III. Joyce’s Representations of the Intellectuals:
Since the nineteenth century, journalism has been a major
intellectual institution in Ireland. Intellectuals such as the
Young Irelanders engaged in journalism, which served as an
important channel for voicing their political ideals. The Irish
press, as a matter of fact, had acted as “the major formulator of
national consciousness” ever since O’Connell’s emancipation
movement; this link with nationalism gave journalists a high
status (Platt, 1998: 739-740). As a powerful vehicle, the press
could serve either the nation or the Empire (and the Church).
With the split in the nationalist party and the death of Parnell,
the press ceased to serve as a representative of national spirit;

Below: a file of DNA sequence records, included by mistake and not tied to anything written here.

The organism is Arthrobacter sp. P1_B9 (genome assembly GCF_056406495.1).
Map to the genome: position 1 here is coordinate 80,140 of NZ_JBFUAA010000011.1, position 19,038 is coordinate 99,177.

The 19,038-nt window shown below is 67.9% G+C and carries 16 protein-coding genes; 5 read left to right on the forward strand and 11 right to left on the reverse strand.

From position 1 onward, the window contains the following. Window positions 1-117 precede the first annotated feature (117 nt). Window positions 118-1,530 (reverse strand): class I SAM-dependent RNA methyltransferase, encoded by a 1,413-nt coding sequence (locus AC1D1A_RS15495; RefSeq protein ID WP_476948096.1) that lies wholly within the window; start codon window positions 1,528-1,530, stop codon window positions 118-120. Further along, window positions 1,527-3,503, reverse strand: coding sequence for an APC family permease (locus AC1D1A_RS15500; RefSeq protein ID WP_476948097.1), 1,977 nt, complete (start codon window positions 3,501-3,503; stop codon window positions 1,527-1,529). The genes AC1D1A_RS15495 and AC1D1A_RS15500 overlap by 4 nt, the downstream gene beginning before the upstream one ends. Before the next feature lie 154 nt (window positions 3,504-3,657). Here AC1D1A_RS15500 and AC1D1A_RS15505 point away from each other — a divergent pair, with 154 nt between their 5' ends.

rather than resist oppression, it perpetuated oppression. Joyce
was aware of the ambivalent power of journalism, seeing both
liberatory and repressive potential in the press (Collier, 2006:
8, 111). The increasing commercialization of journalism
tainted further its revolutionary potential. Patriots might have
praised the press as an agent of liberty, but journalism was a
business, relying on sales to ensure its survival. With the
massive expansion of the industry in the second half of the
commercialization became inevitable as
newspapers competed for a larger readership. Aiming at profits
rather than an ideal, journalism in turn-of-the-century Ireland
was considered an institution of changeability.
remark well summarizes the degeneration of Irish journalism
over the decades: “The newspaper may have brought a soul to
Ireland in the 1840s, but by the end of the nineteenth century
it was widely perceived to have corrupted the national spirit”
For a historical context of newspapers as being published in Dublin, see
Kershner (2010: 96-106).
For the political inconsistency of certain newspapers, e.g., the
, see Herr (1986: 69-70) and Kershner (2010: 99-101).